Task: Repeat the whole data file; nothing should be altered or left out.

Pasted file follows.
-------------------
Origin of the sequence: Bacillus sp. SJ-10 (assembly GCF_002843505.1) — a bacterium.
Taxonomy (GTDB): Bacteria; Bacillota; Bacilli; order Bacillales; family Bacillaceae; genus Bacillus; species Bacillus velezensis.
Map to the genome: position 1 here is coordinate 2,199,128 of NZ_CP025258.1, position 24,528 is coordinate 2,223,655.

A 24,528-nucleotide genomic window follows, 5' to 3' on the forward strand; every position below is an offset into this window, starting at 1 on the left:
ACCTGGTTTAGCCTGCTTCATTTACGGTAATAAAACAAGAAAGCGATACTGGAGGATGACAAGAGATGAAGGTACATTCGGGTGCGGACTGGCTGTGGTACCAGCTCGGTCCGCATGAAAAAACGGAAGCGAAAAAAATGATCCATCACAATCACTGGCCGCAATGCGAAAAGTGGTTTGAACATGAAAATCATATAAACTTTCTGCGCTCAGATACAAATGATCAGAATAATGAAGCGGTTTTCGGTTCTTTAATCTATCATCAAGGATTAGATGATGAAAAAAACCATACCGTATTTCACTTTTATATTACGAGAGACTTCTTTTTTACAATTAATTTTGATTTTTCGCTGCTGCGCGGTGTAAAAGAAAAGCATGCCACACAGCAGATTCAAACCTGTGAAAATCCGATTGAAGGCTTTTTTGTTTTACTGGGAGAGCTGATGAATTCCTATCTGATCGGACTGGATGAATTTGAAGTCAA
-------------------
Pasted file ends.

Origin of the sequence: Bacillus sp. SJ-10 (assembly GCF_002843505.1) — a bacterium.
Taxonomy (GTDB): Bacteria; Bacillota; Bacilli; order Bacillales; family Bacillaceae; genus Bacillus; species Bacillus velezensis.
Map to the genome: position 1 here is coordinate 2,199,128 of NZ_CP025258.1, position 24,528 is coordinate 2,223,655.

A 24,528-nucleotide genomic window follows, 5' to 3' on the forward strand; every position below is an offset into this window, starting at 1 on the left:
ACCTGGTTTAGCCTGCTTCATTTACGGTAATAAAACAAGAAAGCGATACTGGAGGATGACAAGAGATGAAGGTACATTCGGGTGCGGACTGGCTGTGGTACCAGCTCGGTCCGCATGAAAAAACGGAAGCGAAAAAAATGATCCATCACAATCACTGGCCGCAATGCGAAAAGTGGTTTGAACATGAAAATCATATAAACTTTCTGCGCTCAGATACAAATGATCAGAATAATGAAGCGGTTTTCGGTTCTTTAATCTATCATCAAGGATTAGATGATGAAAAAAACCATACCGTATTTCACTTTTATATTACGAGAGACTTCTTTTTTACAATTAATTTTGATTTTTCGCTGCTGCGCGGTGTAAAAGAAAAGCATGCCACACAGCAGATTCAAACCTGTGAAAATCCGATTGAAGGCTTTTTTGTTTTACTGGGAGAGCTGATGAATTCCTATCTGATCGGACTGGATGAATTTGAAGTCAA